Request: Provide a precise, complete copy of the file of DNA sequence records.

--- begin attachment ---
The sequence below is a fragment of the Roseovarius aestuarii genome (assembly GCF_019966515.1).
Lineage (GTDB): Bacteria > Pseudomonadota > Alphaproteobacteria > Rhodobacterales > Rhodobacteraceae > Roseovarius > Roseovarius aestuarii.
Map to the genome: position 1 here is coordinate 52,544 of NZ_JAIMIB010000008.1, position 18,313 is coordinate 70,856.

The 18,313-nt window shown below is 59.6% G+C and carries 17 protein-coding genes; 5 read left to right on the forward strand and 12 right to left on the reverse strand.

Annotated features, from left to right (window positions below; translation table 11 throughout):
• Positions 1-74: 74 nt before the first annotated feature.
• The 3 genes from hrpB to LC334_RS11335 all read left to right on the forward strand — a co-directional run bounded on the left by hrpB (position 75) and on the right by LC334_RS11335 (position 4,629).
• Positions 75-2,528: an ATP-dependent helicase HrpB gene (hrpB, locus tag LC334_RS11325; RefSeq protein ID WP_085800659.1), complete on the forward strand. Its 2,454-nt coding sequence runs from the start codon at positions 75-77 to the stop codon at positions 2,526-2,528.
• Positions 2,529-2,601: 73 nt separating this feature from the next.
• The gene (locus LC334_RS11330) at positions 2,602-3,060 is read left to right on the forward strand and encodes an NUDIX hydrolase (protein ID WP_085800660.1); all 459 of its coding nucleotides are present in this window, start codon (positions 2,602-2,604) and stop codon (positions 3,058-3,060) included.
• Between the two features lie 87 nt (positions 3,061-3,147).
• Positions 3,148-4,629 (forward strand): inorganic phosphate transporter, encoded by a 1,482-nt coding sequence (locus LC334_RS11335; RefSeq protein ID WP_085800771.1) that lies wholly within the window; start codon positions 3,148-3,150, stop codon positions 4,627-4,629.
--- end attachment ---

The sequence below is a fragment of the Roseovarius aestuarii genome (assembly GCF_019966515.1).
Lineage (GTDB): Bacteria > Pseudomonadota > Alphaproteobacteria > Rhodobacterales > Rhodobacteraceae > Roseovarius > Roseovarius aestuarii.
Map to the genome: position 1 here is coordinate 52,544 of NZ_JAIMIB010000008.1, position 18,313 is coordinate 70,856.

The 18,313-nt window shown below is 59.6% G+C and carries 17 protein-coding genes; 5 read left to right on the forward strand and 12 right to left on the reverse strand.

Annotated features, from left to right (window positions below; translation table 11 throughout):
• Positions 1-74: 74 nt before the first annotated feature.
• The 3 genes from hrpB to LC334_RS11335 all read left to right on the forward strand — a co-directional run bounded on the left by hrpB (position 75) and on the right by LC334_RS11335 (position 4,629).
• Positions 75-2,528: an ATP-dependent helicase HrpB gene (hrpB, locus tag LC334_RS11325; RefSeq protein ID WP_085800659.1), complete on the forward strand. Its 2,454-nt coding sequence runs from the start codon at positions 75-77 to the stop codon at positions 2,526-2,528.
• Positions 2,529-2,601: 73 nt separating this feature from the next.
• The gene (locus LC334_RS11330) at positions 2,602-3,060 is read left to right on the forward strand and encodes an NUDIX hydrolase (protein ID WP_085800660.1); all 459 of its coding nucleotides are present in this window, start codon (positions 2,602-2,604) and stop codon (positions 3,058-3,060) included.
• Between the two features lie 87 nt (positions 3,061-3,147).
• Positions 3,148-4,629 (forward strand): inorganic phosphate transporter, encoded by a 1,482-nt coding sequence (locus LC334_RS11335; RefSeq protein ID WP_085800771.1) that lies wholly within the window; start codon positions 3,148-3,150, stop codon positions 4,627-4,629.